Four Weddings and A Funeral 

Well, and one dinner date on my 27th birthday. Those are all the occasions for which I have worn this dress. My one “good” dress, for all the serious stuff in life. When you dress like a grown up. The black silk one I spent forever making. The first dress I made from a pattern I designed and drafted on my own. 

I will confess first of all that, being a dress I made in 2004, it kinda (definitely) doesn’t fit these days. I’m only pretending that it’s zipped up in these photos, and my arm is raised to keep it propped up on my shoulder. For those of you familiar with my posts, it has crossed over to the snug fitting territory of being a “stand up kind of dress.”  Sigh… 

So allow me now to catch you up, dear reader, with the reason I even pulled it out of my closet (where it lives full time in the back with everything else I never wear but can’t part with). Yet again I am busily participating in another social media event for the month of July, this one being #vintagepledge. I have not actually made the pledge for the year, but I did get inspired to participate in Daily Photo Fun on Instagram.

I got on board when I started to see the daily pics from contributors cropping up in my feed. They inspired me to see if I could come up with posts matching each theme. I had my doubts but it has been so much fun and I have only come up short once in the first 9 days.

Today’s theme for Day 9 is “1940’s.” Mine is not strictly vintage, but certainly rooted in that decade. 

During the last couple of years before I got up the nerve to move to New York, I completed a certification program at Salt Lake Community College in Fashion Design. That program is now a fully accredited design curriculum, but at the time it did not officially credit toward earning a degree. Ok, so technically it didn’t, but intellectually and spiritually it has everything to do with how I got where I am today. Venerable institution that is the Fashion Institute of Technology in NYC, I can’t really credit my subsequent time there as the foundation of everything I have learned about designing, draping and drafting the clothes I’ve designed.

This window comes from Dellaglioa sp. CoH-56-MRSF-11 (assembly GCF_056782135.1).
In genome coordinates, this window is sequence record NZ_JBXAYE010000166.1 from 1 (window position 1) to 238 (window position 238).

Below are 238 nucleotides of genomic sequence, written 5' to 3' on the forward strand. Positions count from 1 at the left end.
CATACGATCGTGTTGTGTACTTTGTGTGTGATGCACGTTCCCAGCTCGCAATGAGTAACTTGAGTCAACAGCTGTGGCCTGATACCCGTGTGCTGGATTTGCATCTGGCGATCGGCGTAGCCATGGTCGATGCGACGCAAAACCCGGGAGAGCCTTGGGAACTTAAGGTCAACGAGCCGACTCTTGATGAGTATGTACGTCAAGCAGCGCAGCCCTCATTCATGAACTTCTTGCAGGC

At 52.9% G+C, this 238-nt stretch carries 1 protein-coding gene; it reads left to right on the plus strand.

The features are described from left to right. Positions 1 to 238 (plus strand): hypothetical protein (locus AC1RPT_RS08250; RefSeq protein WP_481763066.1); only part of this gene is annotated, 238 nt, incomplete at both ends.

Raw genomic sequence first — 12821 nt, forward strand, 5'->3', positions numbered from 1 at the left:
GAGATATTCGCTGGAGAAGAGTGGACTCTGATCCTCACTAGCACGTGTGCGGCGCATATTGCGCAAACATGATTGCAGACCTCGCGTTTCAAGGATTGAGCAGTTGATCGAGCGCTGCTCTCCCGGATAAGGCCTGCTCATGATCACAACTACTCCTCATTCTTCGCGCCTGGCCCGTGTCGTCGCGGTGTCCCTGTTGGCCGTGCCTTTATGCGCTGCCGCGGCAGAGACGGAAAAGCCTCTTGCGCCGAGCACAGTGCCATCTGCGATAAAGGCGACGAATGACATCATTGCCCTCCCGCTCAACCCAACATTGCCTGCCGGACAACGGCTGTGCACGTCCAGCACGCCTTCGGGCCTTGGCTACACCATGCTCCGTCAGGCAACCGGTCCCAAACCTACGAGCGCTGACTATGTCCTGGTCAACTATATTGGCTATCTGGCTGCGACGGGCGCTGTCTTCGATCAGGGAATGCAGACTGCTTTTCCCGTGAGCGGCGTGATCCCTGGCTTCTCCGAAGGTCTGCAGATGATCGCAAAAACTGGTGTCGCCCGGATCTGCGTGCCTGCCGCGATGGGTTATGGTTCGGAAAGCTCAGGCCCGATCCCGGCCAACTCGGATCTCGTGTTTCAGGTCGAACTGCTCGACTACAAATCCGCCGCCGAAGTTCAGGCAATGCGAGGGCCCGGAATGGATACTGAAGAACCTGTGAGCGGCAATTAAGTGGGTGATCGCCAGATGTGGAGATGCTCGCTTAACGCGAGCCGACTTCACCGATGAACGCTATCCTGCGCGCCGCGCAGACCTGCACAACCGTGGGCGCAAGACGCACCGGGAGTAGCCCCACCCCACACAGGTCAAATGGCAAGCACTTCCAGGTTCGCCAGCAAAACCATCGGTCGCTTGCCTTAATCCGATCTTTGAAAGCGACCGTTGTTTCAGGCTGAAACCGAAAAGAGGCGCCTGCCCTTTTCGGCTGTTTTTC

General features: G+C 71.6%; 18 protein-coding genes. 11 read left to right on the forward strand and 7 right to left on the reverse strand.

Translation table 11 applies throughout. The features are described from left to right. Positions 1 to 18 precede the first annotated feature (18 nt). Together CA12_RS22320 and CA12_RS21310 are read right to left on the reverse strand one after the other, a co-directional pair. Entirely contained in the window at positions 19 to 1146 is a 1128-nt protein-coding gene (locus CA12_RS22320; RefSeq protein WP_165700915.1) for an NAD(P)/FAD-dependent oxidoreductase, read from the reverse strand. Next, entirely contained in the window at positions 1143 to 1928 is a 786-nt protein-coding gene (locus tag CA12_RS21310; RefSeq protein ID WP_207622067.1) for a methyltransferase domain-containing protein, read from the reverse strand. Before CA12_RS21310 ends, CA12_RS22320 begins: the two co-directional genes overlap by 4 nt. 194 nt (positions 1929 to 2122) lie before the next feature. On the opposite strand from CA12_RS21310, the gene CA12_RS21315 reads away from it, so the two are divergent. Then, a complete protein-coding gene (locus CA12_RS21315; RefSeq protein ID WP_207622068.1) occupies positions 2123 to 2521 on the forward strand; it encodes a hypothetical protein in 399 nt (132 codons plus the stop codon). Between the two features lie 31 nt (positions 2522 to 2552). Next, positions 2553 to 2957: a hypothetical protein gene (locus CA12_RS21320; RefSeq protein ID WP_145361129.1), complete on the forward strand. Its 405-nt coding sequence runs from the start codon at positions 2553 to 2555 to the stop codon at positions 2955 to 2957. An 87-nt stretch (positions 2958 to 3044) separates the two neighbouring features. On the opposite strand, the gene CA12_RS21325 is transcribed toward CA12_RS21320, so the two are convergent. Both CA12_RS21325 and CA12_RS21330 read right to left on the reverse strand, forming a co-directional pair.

There are many teachers one encounters in life that we should pay thanks to, but in this case it’s dear Louise Pascoe who I owe every credit to. She is one of the rare teachers in my life who actually taught me how to think, not just a person who (also very capably) showed me a process to follow.

So it was that I found myself being taught by Louise at SLCC. In her class one semester she brought in a very vintage textbook on drafting patterns for dressmaking. I think I would very much like to find a copy of it on ebay or similar. It was full of pattern diagrams for creating design details that are so unique in this day and age, and at that stage in my learning, they were fascinating in complexity. I was really obsessed with all the sleeve details in the book. With good reason since you are lucky to find a sleeve of any kind on most of today’s dresses, much less an interesting one.